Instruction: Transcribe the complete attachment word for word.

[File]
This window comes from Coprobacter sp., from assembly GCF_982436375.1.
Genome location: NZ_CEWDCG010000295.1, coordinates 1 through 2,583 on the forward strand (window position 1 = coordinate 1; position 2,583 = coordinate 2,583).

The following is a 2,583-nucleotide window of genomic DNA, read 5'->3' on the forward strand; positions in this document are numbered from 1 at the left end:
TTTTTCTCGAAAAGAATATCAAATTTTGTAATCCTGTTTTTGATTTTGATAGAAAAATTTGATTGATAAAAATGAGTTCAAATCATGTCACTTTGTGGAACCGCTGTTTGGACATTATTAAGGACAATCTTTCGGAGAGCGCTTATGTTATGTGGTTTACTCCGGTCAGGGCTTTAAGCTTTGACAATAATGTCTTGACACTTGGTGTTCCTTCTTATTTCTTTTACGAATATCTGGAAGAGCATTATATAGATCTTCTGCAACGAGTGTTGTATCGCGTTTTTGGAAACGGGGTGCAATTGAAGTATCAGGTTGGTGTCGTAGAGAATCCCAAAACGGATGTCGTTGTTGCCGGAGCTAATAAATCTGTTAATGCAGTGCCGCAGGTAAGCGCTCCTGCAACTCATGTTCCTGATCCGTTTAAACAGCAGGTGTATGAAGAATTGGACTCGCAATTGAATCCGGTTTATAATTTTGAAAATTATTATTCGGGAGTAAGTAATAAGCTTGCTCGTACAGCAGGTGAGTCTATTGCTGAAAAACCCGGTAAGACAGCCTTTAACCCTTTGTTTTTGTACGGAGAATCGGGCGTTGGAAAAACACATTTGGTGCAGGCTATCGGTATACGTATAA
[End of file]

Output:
This window comes from Coprobacter sp., from assembly GCF_982436375.1.
Genome location: NZ_CEWDCG010000295.1, coordinates 1 through 2,583 on the forward strand (window position 1 = coordinate 1; position 2,583 = coordinate 2,583).

The following is a 2,583-nucleotide window of genomic DNA, read 5'->3' on the forward strand; positions in this document are numbered from 1 at the left end:
TTTTTCTCGAAAAGAATATCAAATTTTGTAATCCTGTTTTTGATTTTGATAGAAAAATTTGATTGATAAAAATGAGTTCAAATCATGTCACTTTGTGGAACCGCTGTTTGGACATTATTAAGGACAATCTTTCGGAGAGCGCTTATGTTATGTGGTTTACTCCGGTCAGGGCTTTAAGCTTTGACAATAATGTCTTGACACTTGGTGTTCCTTCTTATTTCTTTTACGAATATCTGGAAGAGCATTATATAGATCTTCTGCAACGAGTGTTGTATCGCGTTTTTGGAAACGGGGTGCAATTGAAGTATCAGGTTGGTGTCGTAGAGAATCCCAAAACGGATGTCGTTGTTGCCGGAGCTAATAAATCTGTTAATGCAGTGCCGCAGGTAAGCGCTCCTGCAACTCATGTTCCTGATCCGTTTAAACAGCAGGTGTATGAAGAATTGGACTCGCAATTGAATCCGGTTTATAATTTTGAAAATTATTATTCGGGAGTAAGTAATAAGCTTGCTCGTACAGCAGGTGAGTCTATTGCTGAAAAACCCGGTAAGACAGCCTTTAACCCTTTGTTTTTGTACGGAGAATCGGGCGTTGGAAAAACACATTTGGTGCAGGCTATCGGTATACGTATAA